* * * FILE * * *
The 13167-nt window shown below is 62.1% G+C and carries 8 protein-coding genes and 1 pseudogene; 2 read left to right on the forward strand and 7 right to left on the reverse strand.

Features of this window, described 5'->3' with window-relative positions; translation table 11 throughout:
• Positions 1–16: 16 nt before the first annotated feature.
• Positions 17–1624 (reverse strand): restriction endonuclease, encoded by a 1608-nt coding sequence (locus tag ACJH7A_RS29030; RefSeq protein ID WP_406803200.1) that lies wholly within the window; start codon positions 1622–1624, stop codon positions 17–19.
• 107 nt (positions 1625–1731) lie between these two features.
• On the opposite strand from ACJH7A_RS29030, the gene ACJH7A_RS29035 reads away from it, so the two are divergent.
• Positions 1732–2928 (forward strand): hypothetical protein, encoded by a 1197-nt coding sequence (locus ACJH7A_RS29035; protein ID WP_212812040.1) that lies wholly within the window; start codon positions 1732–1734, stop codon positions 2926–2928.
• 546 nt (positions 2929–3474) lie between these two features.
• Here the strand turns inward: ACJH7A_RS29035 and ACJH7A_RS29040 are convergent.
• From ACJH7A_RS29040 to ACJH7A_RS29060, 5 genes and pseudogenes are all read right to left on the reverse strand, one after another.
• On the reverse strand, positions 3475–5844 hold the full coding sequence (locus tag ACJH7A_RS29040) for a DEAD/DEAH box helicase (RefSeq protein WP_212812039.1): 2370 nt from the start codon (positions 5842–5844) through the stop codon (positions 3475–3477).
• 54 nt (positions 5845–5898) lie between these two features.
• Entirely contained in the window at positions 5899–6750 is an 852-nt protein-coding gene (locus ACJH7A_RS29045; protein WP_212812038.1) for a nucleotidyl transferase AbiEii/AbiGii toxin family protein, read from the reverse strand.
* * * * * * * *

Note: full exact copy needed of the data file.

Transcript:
The 13167-nt window shown below is 62.1% G+C and carries 8 protein-coding genes and 1 pseudogene; 2 read left to right on the forward strand and 7 right to left on the reverse strand.

Features of this window, described 5'->3' with window-relative positions; translation table 11 throughout:
• Positions 1–16: 16 nt before the first annotated feature.
• Positions 17–1624 (reverse strand): restriction endonuclease, encoded by a 1608-nt coding sequence (locus tag ACJH7A_RS29030; RefSeq protein ID WP_406803200.1) that lies wholly within the window; start codon positions 1622–1624, stop codon positions 17–19.
• 107 nt (positions 1625–1731) lie between these two features.
• On the opposite strand from ACJH7A_RS29030, the gene ACJH7A_RS29035 reads away from it, so the two are divergent.
• Positions 1732–2928 (forward strand): hypothetical protein, encoded by a 1197-nt coding sequence (locus ACJH7A_RS29035; protein ID WP_212812040.1) that lies wholly within the window; start codon positions 1732–1734, stop codon positions 2926–2928.
• 546 nt (positions 2929–3474) lie between these two features.
• Here the strand turns inward: ACJH7A_RS29035 and ACJH7A_RS29040 are convergent.
• From ACJH7A_RS29040 to ACJH7A_RS29060, 5 genes and pseudogenes are all read right to left on the reverse strand, one after another.
• On the reverse strand, positions 3475–5844 hold the full coding sequence (locus tag ACJH7A_RS29040) for a DEAD/DEAH box helicase (RefSeq protein WP_212812039.1): 2370 nt from the start codon (positions 5842–5844) through the stop codon (positions 3475–3477).
• 54 nt (positions 5845–5898) lie between these two features.
• Entirely contained in the window at positions 5899–6750 is an 852-nt protein-coding gene (locus ACJH7A_RS29045; protein WP_212812038.1) for a nucleotidyl transferase AbiEii/AbiGii toxin family protein, read from the reverse strand.